IT Trenches

Nov 17 2008   7:44PM GMT

Surviving Cisco Telephony – SRST



Posted by: Troy Tate
Tags:
administration
Cisco
DataCenter
design
diagnostics
IP telephony
PSTN
risk
unified communications
VoIP
vulnerability

As you may have seen in some of my previous posts the company I work for has implemented VOIP/IP telephony at some of our locations.

VOIP – IPT – QOS – COS on and on – Oh My!

CampIT Enterprise VOIP conference

VOIP virtual panel discussion

Recently we had a phone system outage at the largest of these sites. This was a site with a clustered Cisco CallManager solution. This outage lasted 4+ hours. We were definitely surprised that both members of the cluster failed at the same time and how long it took to recover. Since that time we obviously are working with our support vendor to find a better method of providing uptime to the phone system at this site. I am also looking at making sure my other sites are prepared in the event of a similar outage.

The solution for providing a backup to the CallManager cluster is called Survivable Remote System Telephony (SRST). Think of this as CallManager light. A limited number of the phones still have connectivity and can make/receive calls. I say “limited” because the SRST function is dependent on the PSTN gateway hardware. A larger gateway can support more users. The current gateway we had was a Cisco 2821 series router. This would support 96 users. A Cisco 3825 will support 175 users.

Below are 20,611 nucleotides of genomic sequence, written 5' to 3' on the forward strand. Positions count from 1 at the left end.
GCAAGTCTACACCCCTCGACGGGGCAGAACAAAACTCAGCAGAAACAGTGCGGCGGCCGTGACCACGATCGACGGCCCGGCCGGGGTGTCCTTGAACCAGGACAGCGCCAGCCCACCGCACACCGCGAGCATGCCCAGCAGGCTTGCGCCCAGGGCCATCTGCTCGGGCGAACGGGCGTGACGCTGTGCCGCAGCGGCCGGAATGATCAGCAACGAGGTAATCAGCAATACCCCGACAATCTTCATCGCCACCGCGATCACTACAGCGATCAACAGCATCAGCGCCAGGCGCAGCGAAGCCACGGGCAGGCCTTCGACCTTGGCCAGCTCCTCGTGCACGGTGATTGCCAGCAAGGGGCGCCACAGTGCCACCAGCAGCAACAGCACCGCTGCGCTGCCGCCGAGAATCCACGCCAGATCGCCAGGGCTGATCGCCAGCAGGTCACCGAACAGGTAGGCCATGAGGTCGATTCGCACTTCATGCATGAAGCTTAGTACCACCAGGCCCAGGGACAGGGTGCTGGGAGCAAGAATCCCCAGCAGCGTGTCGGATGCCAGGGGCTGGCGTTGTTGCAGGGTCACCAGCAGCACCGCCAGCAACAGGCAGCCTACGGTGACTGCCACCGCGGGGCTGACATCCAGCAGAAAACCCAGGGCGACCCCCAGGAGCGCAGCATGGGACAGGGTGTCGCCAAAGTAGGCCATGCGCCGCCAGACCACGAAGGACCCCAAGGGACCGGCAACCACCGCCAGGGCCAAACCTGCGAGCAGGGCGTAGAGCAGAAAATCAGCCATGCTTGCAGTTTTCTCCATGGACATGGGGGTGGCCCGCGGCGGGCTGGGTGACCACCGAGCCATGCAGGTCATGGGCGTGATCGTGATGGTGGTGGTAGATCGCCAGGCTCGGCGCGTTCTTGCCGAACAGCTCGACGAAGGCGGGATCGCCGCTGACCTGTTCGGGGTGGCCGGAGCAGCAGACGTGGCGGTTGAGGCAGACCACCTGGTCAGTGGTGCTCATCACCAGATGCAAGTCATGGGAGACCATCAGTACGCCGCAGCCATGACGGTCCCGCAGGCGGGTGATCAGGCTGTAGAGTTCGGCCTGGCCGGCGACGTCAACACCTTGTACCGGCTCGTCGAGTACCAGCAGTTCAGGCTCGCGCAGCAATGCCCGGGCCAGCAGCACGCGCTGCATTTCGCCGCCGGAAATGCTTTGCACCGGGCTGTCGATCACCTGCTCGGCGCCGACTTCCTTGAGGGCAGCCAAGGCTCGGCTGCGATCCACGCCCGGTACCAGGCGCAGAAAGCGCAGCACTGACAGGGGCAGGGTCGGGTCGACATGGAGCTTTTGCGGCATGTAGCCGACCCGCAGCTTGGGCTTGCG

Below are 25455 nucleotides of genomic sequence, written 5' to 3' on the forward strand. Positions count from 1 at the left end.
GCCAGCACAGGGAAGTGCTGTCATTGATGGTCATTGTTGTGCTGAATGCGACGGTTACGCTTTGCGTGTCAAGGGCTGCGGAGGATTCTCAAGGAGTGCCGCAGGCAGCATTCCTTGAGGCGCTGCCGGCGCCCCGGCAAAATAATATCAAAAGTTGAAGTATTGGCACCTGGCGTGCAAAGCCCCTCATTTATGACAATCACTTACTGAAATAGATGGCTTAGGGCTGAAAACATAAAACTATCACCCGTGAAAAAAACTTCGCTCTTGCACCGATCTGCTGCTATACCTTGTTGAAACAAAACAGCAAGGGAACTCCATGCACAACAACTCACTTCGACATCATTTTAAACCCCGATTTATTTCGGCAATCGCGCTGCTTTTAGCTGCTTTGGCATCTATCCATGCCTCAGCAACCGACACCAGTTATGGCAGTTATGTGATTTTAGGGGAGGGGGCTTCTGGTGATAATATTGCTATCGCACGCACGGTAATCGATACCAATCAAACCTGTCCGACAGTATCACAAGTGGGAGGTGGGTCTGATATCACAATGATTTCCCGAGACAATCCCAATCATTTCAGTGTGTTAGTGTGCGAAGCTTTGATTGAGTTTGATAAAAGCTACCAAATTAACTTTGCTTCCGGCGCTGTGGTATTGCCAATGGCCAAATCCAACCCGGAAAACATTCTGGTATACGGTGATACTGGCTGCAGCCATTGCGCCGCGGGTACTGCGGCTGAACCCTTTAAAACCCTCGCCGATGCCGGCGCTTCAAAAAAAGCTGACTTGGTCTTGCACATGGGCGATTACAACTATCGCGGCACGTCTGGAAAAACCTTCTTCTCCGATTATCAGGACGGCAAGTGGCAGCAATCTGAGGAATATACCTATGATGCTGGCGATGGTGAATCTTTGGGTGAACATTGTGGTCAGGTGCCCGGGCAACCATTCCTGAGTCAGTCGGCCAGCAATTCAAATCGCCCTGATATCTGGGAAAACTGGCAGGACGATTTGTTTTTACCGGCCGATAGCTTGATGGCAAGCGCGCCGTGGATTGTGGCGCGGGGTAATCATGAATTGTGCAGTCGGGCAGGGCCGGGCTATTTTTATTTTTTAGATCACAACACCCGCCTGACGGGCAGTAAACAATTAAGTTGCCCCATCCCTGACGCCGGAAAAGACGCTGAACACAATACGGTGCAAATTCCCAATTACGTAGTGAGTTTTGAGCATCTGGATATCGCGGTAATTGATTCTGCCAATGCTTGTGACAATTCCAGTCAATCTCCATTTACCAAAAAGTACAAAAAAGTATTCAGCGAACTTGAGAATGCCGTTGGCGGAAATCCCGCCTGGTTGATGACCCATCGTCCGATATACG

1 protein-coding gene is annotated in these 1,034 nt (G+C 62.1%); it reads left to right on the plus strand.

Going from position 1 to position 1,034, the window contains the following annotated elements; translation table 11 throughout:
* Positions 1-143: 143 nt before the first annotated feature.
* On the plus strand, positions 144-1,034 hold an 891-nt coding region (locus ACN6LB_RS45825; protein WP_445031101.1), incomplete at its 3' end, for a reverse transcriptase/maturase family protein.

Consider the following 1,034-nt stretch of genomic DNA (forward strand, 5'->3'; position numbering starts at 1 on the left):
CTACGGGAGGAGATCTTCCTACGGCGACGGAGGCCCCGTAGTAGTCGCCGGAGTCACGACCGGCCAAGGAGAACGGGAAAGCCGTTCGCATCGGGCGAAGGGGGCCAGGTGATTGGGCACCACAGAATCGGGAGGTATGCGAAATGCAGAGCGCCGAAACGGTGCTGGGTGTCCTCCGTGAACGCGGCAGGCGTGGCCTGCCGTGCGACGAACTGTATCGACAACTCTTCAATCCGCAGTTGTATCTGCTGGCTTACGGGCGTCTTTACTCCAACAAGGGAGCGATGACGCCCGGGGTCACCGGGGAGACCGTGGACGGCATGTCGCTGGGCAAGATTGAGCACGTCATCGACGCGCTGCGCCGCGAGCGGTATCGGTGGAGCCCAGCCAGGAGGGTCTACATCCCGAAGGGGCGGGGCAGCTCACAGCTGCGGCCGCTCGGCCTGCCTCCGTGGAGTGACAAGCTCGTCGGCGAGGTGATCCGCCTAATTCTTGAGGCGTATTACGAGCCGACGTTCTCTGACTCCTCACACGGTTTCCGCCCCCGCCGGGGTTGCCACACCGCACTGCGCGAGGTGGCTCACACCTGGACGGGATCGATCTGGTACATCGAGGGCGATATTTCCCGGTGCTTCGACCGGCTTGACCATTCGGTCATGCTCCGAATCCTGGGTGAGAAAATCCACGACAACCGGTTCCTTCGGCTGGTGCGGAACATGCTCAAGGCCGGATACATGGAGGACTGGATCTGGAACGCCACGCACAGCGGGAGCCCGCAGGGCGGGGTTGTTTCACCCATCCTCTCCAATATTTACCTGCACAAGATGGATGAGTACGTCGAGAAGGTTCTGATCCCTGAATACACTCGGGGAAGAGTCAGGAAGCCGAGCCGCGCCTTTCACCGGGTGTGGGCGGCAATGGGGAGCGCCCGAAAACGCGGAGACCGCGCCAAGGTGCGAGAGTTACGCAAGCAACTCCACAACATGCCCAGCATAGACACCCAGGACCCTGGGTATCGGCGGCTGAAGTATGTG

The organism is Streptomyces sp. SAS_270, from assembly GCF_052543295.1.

One thing I understand though is that you cannot necessarily specify which phones will get serviced by SRST. The phones are serviced on a first-come-first-served basis. This could be an issue if there are phones that should be serviced and an outage is occurring. Unneeded phones would need to be disconnected from the network to provide capacity to support the critical phones.

Hopefully this will be the last of 4+ hour outage for the phone systems at this site and none will happen at my others. The Cisco solution has been very good for my organization and so far has been very reliable with the exception reported here.

Thanks for continuing to read my blog and hope you have a great day on the technology frontier wherever that may be for you!

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